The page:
Tea with Winnicott

Written by Brett Kahr

Reviewed by Kevin Jeffrey Goldwater

Often considered the most influential psychoanalyst from the English-speaking world, Donald Winnicott has become the ‘if you could invite one person to dinner’ of choice for many a psychoanalyst. After his passing in 1971, dreams to interact with Winnicott were dashed and the world was left with his immense legacy and without hope to speak with him. However, in the first offering of Karnac Book’s Interviews with Icons series, we are cleverly brought into a private conversation with Winnicott and a Winnicottian historian, the author Brett Kahr.

Introduced by Winnicott’s now deceased private secretary, Joyce Coles, the two sit for ten ‘cups,’ or chapters. The book is set up not as a novel, but as a dramatic libretto. Kahr’s conversation with Winnicott follows a chronological understanding of Winnicott’s life and his work. Beginning with The resurrection of Dr. Winnicott, Khar explains Winnicott’s current legacy to him, and the two chat, developing a repertoire and characterizations for each character that are seen in the rest of the book. Moving on to The making of a maverick, Cup 2, begins the chronological overview, and this is the way the rest of the book progresses. An undistinguished physician, Cup 3, discusses Winnicott’s years as a pediatric physician his transition to psychoanalysis, and Lurching towards war, Cup 6, discusses Winnicott’s life during World War II and the division into the three groups for the infamous controversial discussions within the British Psychoanalytical Society. Finally, Cups 8 through 10, including A crash course on Winnicottiana and A psychoanalytic maestro conclude the conversation with a more direct review of Winnicott’s theories rather than discussing them through his personal history. With an epilogue explaining his connection with Winnicott, Khar ends his book stating the importance and relevance of his and Winnicott’s work.

Khar’s book is captivating, entertaining and wholly original. As a Winnicott historian, his book tends to act as a biography with theories added at the end. An attempt to sew Winnicott’s work and theory into the biographical portion as a working pair is noted. However, the last three ‘cups’ seem to be the concluding proof about why the aforementioned biography was important, rather than a tag team to provide an overview of Winnicott in general. It would be a mistake and an underappreciation of the book to pick it up with no prior knowledge. The book really is a personal meeting with Winnicott with the reader serving as Khar, and the value lies in understanding the value of Winnicott. Despite this, Khar successfully creates an original form of biographical and theoretical relation that keeps the reader interested and refreshed, and gives the reader a personal standing in the Winnicottian world.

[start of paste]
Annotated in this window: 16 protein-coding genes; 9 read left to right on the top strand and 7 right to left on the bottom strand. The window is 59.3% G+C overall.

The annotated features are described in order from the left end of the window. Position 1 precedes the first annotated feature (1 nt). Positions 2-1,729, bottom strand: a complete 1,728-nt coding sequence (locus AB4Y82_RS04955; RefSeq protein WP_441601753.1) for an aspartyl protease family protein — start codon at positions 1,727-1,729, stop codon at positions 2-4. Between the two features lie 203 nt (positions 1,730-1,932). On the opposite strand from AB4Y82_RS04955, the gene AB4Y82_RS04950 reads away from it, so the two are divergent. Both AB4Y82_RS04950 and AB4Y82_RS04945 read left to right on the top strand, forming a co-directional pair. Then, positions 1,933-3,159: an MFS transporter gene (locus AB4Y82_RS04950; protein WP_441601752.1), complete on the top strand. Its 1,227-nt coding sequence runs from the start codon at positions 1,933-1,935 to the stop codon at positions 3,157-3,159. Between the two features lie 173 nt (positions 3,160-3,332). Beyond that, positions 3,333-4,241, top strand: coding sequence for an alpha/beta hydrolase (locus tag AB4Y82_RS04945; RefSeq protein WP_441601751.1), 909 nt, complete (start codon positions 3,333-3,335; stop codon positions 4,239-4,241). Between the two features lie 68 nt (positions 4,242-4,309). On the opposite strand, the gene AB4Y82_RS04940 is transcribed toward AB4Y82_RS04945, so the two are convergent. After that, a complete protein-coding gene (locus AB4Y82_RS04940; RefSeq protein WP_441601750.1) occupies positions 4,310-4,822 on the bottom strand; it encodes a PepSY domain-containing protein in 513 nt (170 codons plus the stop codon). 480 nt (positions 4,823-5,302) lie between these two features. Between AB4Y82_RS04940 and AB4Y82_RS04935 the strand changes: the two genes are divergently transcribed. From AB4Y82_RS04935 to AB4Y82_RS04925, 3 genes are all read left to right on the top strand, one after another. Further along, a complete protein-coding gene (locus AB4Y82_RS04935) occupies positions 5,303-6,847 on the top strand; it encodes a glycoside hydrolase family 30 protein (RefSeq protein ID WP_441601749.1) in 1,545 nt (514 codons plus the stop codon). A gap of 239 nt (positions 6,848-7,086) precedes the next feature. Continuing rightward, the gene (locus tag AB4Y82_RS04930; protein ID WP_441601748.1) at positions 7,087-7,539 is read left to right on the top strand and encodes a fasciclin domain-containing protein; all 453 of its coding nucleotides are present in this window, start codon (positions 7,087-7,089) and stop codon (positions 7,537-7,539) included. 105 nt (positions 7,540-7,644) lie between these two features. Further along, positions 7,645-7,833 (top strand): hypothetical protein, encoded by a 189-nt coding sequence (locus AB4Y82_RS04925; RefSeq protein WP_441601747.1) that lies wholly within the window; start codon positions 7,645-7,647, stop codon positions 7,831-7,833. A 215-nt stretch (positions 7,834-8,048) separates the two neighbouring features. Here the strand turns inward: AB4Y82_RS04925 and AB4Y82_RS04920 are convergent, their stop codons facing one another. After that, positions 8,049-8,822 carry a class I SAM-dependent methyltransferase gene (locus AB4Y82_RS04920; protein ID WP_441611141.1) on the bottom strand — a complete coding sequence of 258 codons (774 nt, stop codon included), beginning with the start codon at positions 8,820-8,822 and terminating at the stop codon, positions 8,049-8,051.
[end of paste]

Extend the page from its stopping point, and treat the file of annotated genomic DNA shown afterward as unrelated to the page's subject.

Tea with Winnicott is a pleasure. It really does seem like a real conversation with the acclaimed psychoanalyst, and allows the reader to develop a personal understanding of Winnicott as not just a figure of modern psychoanalysis, but as a regular person. Often funny and charming, Winnicott ends up capturing your attention and perhaps even your heart, creating a valuable place on the shelf to reflect on the importance and value of Winnicott.

 

 

 

Kevin Jeffrey Goldwater studies applied psychology with a minor in music at New York University and is set to graduate in May of 2019. Born in Chicago, Kevin has done immersive research on psychoanalytic theory and the role of gender in today’s media. In addition to working for Somatic Psychotherapy Today, he writes reviews for the International Journal of Psychotherapy.

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